It is now surprisingly easy to buy real estate on a golf course, thanks to the end of a golf course-building boom dating back to 1990.In fact, people are resorting to desperate measures to sell their golf course property, according to the Wall Street Journal’s Nancy Keates.
She writes that the housing market downturn, coupled with America’s gradual disinterest in golf, has ruined the golf course real estate market.
Back when golfing with the boys was a more popular pastime (circa 1988), the National Golf Foundation pledged to build one golf course a day across America. As a result, 3,000 new golf courses were built in the U.S. from 1990 to 2003 — courses that no novice golfer could play (or pay dues for).
Now, more than 350 golf courses have closed since 2005. Since 2000, the number of golfers in the U.S. has decreased more than 10 per cent. The number of rounds U.S. golfers have played also fell 10 per cent — from 518 million in 2000 to 463 million in 2011. And residents at golf course communities around the nation want out.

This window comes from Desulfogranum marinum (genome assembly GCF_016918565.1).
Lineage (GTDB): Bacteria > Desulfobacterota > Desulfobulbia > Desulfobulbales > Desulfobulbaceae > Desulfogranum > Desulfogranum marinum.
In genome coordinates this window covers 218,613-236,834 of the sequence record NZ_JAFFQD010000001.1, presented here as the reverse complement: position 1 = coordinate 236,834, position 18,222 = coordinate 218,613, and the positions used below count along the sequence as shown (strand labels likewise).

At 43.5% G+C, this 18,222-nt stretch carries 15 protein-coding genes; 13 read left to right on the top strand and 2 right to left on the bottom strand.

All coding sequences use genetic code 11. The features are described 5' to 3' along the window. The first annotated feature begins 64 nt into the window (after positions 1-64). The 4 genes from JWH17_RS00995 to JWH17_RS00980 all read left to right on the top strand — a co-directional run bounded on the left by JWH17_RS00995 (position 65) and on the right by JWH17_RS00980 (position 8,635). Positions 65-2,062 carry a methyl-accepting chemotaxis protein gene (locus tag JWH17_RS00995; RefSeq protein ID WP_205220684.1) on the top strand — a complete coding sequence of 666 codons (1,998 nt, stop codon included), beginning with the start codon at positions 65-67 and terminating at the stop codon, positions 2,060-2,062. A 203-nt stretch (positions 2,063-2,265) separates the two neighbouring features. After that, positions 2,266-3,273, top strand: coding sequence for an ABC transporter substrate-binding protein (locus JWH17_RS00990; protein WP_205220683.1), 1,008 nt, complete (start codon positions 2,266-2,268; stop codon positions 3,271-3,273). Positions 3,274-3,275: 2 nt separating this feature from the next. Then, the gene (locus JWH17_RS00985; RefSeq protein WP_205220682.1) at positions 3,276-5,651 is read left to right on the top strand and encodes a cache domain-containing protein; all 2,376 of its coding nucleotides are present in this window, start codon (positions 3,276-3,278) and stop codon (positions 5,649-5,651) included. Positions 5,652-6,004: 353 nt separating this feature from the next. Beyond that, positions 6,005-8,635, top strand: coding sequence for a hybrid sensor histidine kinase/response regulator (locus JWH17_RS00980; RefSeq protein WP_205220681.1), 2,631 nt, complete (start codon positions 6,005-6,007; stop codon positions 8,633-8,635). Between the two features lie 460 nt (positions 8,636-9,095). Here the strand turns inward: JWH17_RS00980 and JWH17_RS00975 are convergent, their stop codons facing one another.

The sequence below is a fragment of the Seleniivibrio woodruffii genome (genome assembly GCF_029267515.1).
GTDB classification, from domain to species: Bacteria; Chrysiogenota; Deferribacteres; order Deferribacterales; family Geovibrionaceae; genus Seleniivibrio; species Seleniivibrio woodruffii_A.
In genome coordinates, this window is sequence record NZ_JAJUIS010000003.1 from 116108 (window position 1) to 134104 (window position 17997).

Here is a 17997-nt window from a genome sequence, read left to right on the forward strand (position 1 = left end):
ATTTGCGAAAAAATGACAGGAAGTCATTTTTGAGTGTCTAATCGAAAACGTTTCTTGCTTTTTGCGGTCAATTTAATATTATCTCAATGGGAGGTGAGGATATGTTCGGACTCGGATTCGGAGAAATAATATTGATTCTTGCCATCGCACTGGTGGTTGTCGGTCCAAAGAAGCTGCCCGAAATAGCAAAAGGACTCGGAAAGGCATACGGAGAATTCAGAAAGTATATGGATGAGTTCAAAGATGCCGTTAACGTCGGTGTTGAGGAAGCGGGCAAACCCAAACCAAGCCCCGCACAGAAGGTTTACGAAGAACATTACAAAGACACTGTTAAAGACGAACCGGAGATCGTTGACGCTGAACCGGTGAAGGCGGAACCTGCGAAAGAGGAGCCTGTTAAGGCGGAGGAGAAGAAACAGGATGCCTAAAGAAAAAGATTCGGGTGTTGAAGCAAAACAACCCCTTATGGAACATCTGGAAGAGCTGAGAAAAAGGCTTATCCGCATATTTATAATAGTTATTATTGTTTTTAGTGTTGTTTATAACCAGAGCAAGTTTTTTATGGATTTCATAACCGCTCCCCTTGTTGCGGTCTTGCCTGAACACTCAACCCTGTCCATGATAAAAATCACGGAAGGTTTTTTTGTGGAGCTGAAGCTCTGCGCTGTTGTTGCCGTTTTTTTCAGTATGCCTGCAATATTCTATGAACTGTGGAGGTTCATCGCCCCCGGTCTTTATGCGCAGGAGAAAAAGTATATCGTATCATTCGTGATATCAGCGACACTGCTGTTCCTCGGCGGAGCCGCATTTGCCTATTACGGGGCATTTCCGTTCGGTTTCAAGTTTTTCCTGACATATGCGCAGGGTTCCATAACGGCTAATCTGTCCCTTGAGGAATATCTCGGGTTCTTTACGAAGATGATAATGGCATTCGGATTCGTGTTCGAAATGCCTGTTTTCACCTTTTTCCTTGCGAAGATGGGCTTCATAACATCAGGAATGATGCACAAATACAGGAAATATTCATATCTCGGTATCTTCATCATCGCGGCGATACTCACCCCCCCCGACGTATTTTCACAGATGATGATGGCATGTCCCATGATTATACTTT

The WSJ spoke to an Ohio couple that just bought a lot on South Carolina’s Colleton River Plantation, one of the nation’s most premiere golf communities.
The lot’s seller offered to pay the $15,000 club initiation fee and $17,000 worth of membership dues to the club. The couple bought the lot the same day, and their 3,000-square-foot dream home is now under construction.
Elsewhere, golf course residents trying to sell are drastically price-chopping their homes. Lots are selling for a mere $1, down from $500,000 just a few years before.
But hey, if you’re looking to live on a golf course, you have the real estate market on a string. There has never been a better time to move to your dream course.
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